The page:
False Solution: More on Sulfate Infusion

Climate ‘fix’ could deplete ozone
By Helen Briggs  Science reporter, BBC News

Research has cast new doubt on the wisdom of using
Sun-blocking sulphate particles to cool the planet.

Sulphate injections are one of several
“geo-engineering” solutions to climate change being
discussed by scientists.

But data published in Science journal suggests the
strategy would lead to drastic thinning of the ozone
layer.

This would delay the recovery of the Antarctic ozone
hole by decades, and cause significant ozone loss over
the Arctic, say US researchers.

The idea of pumping sulphur into the upper atmosphere
ito counteract global warming comes from nature.

Major volcanic eruptions emit vast quantities of
sulphur particles that can cool the planet
significantly.

This was observed following the 1991 eruption of Mount
Pinatubo.

But one potential drawback is that sulphates provide a
surface on which chlorine gases in polar clouds can
become activated, causing chemical reactions that lead
to the destruction of ozone molecules.

Ozone loss

Dr Simone Tilmes of the National Center for
Atmospheric Research (NCar) in Boulder, Colorado, and
colleagues used a combination of measurements and
computer simulations to estimate future ozone loss if
sulphate injections were carried out.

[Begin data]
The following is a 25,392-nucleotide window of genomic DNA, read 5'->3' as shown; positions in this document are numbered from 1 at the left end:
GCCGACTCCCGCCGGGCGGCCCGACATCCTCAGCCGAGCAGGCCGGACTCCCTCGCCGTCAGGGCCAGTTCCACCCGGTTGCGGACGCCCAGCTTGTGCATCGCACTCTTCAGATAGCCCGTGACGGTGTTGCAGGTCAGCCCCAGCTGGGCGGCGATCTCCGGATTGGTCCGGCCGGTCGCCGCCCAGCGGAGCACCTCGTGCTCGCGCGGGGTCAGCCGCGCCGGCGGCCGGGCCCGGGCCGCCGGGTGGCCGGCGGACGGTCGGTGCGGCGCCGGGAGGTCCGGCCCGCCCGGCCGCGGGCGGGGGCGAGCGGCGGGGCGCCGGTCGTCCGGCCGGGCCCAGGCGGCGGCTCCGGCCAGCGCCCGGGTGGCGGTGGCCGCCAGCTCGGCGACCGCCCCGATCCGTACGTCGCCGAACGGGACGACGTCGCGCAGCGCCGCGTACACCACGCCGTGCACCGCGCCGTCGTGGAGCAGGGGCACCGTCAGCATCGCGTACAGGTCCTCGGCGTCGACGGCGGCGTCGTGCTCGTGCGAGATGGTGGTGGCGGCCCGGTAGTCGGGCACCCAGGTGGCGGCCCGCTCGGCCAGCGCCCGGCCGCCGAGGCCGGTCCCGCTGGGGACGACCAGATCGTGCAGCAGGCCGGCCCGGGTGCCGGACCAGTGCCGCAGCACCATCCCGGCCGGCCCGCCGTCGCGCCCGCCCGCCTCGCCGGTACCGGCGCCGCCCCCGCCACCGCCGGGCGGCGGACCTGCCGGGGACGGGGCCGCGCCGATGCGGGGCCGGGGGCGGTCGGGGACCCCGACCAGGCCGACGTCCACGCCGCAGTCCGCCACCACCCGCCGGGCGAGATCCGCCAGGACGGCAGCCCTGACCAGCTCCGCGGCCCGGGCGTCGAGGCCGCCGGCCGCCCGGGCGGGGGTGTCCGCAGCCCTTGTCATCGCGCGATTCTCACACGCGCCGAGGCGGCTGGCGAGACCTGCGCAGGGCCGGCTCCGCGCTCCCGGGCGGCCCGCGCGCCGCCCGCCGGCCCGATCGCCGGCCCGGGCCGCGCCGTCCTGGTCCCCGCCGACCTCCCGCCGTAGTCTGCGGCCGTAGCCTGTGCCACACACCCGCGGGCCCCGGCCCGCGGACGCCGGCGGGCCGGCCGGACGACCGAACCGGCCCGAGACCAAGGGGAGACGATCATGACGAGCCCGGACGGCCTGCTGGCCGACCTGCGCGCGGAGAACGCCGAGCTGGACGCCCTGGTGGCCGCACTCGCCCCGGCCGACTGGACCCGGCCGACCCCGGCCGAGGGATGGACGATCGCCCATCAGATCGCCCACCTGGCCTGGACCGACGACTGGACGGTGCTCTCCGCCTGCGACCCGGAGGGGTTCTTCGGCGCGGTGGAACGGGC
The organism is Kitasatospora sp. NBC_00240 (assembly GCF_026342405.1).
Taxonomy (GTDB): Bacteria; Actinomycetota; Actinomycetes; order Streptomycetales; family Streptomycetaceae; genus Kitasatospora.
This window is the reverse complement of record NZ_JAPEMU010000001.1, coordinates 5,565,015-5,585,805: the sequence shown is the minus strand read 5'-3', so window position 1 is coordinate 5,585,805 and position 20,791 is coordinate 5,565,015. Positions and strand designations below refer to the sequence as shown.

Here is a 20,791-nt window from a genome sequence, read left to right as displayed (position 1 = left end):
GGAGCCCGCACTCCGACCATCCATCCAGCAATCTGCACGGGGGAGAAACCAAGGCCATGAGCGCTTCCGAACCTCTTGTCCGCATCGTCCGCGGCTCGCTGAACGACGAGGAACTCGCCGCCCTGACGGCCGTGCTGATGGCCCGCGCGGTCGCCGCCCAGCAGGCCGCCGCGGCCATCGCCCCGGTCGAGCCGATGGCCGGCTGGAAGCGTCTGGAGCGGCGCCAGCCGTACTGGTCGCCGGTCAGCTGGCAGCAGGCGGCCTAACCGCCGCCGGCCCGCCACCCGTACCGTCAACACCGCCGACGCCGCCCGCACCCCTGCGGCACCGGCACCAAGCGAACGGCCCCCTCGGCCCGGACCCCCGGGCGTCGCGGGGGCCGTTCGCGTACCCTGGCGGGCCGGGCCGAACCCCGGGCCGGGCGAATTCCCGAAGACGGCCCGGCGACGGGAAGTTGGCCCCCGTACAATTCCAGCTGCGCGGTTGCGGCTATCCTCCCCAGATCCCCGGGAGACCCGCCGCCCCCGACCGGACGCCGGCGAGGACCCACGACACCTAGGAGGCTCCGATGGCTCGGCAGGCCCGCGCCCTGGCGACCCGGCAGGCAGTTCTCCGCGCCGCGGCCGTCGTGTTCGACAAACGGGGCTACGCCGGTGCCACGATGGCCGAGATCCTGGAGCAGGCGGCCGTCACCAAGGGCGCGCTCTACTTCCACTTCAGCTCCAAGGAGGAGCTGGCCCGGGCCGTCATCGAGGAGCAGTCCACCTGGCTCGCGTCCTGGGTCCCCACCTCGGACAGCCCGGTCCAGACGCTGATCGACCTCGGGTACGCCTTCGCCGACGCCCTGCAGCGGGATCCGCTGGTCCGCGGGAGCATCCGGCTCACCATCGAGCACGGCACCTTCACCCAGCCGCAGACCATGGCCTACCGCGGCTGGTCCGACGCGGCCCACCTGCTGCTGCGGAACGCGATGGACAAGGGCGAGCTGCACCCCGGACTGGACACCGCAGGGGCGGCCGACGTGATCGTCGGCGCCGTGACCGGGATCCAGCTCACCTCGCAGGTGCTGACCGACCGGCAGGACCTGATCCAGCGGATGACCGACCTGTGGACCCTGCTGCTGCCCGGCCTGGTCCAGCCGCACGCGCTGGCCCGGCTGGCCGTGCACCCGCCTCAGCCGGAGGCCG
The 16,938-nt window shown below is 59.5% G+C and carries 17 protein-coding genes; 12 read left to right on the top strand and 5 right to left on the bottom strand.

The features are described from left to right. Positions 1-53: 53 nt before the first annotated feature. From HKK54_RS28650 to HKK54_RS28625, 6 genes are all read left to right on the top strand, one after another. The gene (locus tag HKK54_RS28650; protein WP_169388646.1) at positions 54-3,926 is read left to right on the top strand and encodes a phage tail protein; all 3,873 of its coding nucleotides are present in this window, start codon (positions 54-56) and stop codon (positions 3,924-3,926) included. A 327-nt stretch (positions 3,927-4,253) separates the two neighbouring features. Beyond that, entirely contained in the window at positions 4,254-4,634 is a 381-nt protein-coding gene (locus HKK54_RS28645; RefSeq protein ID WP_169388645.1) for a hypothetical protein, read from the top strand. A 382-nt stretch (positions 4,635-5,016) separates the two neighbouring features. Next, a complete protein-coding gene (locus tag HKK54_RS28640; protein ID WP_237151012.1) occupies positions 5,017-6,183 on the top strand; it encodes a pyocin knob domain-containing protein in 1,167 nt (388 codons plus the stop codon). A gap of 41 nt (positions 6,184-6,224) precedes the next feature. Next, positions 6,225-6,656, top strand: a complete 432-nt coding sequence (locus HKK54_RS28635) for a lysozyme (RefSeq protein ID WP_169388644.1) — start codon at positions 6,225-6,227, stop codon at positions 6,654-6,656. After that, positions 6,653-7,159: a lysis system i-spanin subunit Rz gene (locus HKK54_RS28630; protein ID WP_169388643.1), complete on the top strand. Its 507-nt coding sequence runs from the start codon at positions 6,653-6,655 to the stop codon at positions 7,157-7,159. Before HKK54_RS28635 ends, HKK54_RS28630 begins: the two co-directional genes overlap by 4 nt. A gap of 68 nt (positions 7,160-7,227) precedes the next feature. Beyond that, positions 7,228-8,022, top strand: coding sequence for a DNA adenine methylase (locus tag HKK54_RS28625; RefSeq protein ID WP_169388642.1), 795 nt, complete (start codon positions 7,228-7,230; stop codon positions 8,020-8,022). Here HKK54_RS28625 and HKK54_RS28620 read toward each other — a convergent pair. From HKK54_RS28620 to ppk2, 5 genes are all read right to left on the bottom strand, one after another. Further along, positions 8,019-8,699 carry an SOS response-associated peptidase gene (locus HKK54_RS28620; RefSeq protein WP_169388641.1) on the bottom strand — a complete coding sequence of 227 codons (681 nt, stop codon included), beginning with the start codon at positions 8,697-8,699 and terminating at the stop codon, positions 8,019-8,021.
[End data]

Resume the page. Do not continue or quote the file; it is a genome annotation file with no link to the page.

Quantities capable of mitigating climate change would
destroy as much as three-quarters of the ozone layer
over the Arctic, if carried out in the next few
decades, they said.

This would also delay the expected recovery of the
ozone layer over the Antarctic by about 30 to 70
years, they concluded.
Ozone depletion was enhanced in the Antarctic in the
Mt Pinatubo aftermath.

Dr Tilmes said more research was needed before society
attempted global geo-engineering solutions in the
future.

However, she said the study should not rule out the
approach altogether.

She told BBC News: “Politicians have to decide what is
most important – if you have climate change you might
have catastrophic conditions – they might decide to do
this anyway.

“If you have to make decisions you need to know what
is good about it and what is bad about it. With this
scheme the bad side is definitely the ozone depletion,
but you can cool the climate.”

Story from BBC NEWS:
http://news.bbc.co.uk/go/pr/fr/-/2/hi/science/nature/7365793.stm
Published: 2008/04/25

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